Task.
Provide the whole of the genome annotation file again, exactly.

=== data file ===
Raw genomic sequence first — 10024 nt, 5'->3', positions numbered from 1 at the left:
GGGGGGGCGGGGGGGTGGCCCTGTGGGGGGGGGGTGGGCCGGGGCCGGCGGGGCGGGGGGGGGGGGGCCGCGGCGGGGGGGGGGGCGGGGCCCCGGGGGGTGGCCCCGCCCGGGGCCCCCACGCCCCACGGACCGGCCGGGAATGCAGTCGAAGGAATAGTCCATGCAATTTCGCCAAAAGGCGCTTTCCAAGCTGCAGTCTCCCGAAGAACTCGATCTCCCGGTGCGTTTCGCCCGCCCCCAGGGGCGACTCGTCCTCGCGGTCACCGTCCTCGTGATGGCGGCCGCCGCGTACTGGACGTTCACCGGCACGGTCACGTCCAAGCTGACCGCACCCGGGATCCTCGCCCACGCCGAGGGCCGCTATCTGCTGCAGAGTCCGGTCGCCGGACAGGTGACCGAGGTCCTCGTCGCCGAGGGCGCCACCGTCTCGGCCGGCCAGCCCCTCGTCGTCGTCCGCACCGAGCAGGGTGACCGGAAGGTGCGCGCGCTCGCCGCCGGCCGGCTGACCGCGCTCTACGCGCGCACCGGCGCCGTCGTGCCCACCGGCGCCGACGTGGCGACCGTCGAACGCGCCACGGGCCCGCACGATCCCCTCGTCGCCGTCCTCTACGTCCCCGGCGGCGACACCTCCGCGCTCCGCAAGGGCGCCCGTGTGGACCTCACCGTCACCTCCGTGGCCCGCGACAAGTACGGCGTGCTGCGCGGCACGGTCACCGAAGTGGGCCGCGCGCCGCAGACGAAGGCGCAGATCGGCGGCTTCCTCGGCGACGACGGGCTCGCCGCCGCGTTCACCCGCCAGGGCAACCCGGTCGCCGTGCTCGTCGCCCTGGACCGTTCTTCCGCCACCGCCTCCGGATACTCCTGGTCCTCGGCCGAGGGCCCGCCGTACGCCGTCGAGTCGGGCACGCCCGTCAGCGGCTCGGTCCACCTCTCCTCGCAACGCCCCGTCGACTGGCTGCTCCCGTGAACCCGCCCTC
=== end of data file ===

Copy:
Raw genomic sequence first — 10024 nt, 5'->3', positions numbered from 1 at the left:
GGGGGGGCGGGGGGGTGGCCCTGTGGGGGGGGGGTGGGCCGGGGCCGGCGGGGCGGGGGGGGGGGGGCCGCGGCGGGGGGGGGGGCGGGGCCCCGGGGGGTGGCCCCGCCCGGGGCCCCCACGCCCCACGGACCGGCCGGGAATGCAGTCGAAGGAATAGTCCATGCAATTTCGCCAAAAGGCGCTTTCCAAGCTGCAGTCTCCCGAAGAACTCGATCTCCCGGTGCGTTTCGCCCGCCCCCAGGGGCGACTCGTCCTCGCGGTCACCGTCCTCGTGATGGCGGCCGCCGCGTACTGGACGTTCACCGGCACGGTCACGTCCAAGCTGACCGCACCCGGGATCCTCGCCCACGCCGAGGGCCGCTATCTGCTGCAGAGTCCGGTCGCCGGACAGGTGACCGAGGTCCTCGTCGCCGAGGGCGCCACCGTCTCGGCCGGCCAGCCCCTCGTCGTCGTCCGCACCGAGCAGGGTGACCGGAAGGTGCGCGCGCTCGCCGCCGGCCGGCTGACCGCGCTCTACGCGCGCACCGGCGCCGTCGTGCCCACCGGCGCCGACGTGGCGACCGTCGAACGCGCCACGGGCCCGCACGATCCCCTCGTCGCCGTCCTCTACGTCCCCGGCGGCGACACCTCCGCGCTCCGCAAGGGCGCCCGTGTGGACCTCACCGTCACCTCCGTGGCCCGCGACAAGTACGGCGTGCTGCGCGGCACGGTCACCGAAGTGGGCCGCGCGCCGCAGACGAAGGCGCAGATCGGCGGCTTCCTCGGCGACGACGGGCTCGCCGCCGCGTTCACCCGCCAGGGCAACCCGGTCGCCGTGCTCGTCGCCCTGGACCGTTCTTCCGCCACCGCCTCCGGATACTCCTGGTCCTCGGCCGAGGGCCCGCCGTACGCCGTCGAGTCGGGCACGCCCGTCAGCGGCTCGGTCCACCTCTCCTCGCAACGCCCCGTCGACTGGCTGCTCCCGTGAACCCGCCCTC